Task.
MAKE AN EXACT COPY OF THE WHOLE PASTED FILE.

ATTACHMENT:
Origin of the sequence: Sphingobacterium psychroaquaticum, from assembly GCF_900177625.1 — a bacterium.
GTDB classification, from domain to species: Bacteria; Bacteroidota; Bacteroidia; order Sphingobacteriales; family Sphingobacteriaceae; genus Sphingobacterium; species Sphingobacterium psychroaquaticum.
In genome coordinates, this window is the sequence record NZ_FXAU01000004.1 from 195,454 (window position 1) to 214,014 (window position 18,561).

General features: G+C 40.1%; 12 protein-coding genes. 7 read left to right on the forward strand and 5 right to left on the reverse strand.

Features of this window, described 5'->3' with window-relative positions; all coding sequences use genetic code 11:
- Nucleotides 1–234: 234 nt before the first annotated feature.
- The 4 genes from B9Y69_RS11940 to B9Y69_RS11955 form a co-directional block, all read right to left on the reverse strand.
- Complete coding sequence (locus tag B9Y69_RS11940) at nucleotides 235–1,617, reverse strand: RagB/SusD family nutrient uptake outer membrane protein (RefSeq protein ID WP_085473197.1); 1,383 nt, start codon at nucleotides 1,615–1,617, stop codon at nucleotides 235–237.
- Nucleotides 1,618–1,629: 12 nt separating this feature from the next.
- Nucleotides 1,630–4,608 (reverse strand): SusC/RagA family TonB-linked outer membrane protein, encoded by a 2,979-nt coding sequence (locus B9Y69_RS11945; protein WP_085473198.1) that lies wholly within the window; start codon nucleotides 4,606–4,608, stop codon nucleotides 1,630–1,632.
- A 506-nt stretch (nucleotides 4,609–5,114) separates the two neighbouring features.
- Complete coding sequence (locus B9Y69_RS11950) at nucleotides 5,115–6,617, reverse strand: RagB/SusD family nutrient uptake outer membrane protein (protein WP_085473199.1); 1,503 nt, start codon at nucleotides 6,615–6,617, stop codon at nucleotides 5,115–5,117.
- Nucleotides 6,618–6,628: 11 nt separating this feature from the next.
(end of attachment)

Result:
Origin of the sequence: Sphingobacterium psychroaquaticum, from assembly GCF_900177625.1 — a bacterium.
GTDB classification, from domain to species: Bacteria; Bacteroidota; Bacteroidia; order Sphingobacteriales; family Sphingobacteriaceae; genus Sphingobacterium; species Sphingobacterium psychroaquaticum.
In genome coordinates, this window is the sequence record NZ_FXAU01000004.1 from 195,454 (window position 1) to 214,014 (window position 18,561).

General features: G+C 40.1%; 12 protein-coding genes. 7 read left to right on the forward strand and 5 right to left on the reverse strand.

Features of this window, described 5'->3' with window-relative positions; all coding sequences use genetic code 11:
- Nucleotides 1–234: 234 nt before the first annotated feature.
- The 4 genes from B9Y69_RS11940 to B9Y69_RS11955 form a co-directional block, all read right to left on the reverse strand.
- Complete coding sequence (locus tag B9Y69_RS11940) at nucleotides 235–1,617, reverse strand: RagB/SusD family nutrient uptake outer membrane protein (RefSeq protein ID WP_085473197.1); 1,383 nt, start codon at nucleotides 1,615–1,617, stop codon at nucleotides 235–237.
- Nucleotides 1,618–1,629: 12 nt separating this feature from the next.
- Nucleotides 1,630–4,608 (reverse strand): SusC/RagA family TonB-linked outer membrane protein, encoded by a 2,979-nt coding sequence (locus B9Y69_RS11945; protein WP_085473198.1) that lies wholly within the window; start codon nucleotides 4,606–4,608, stop codon nucleotides 1,630–1,632.
- A 506-nt stretch (nucleotides 4,609–5,114) separates the two neighbouring features.
- Complete coding sequence (locus B9Y69_RS11950) at nucleotides 5,115–6,617, reverse strand: RagB/SusD family nutrient uptake outer membrane protein (protein WP_085473199.1); 1,503 nt, start codon at nucleotides 6,615–6,617, stop codon at nucleotides 5,115–5,117.
- Nucleotides 6,618–6,628: 11 nt separating this feature from the next.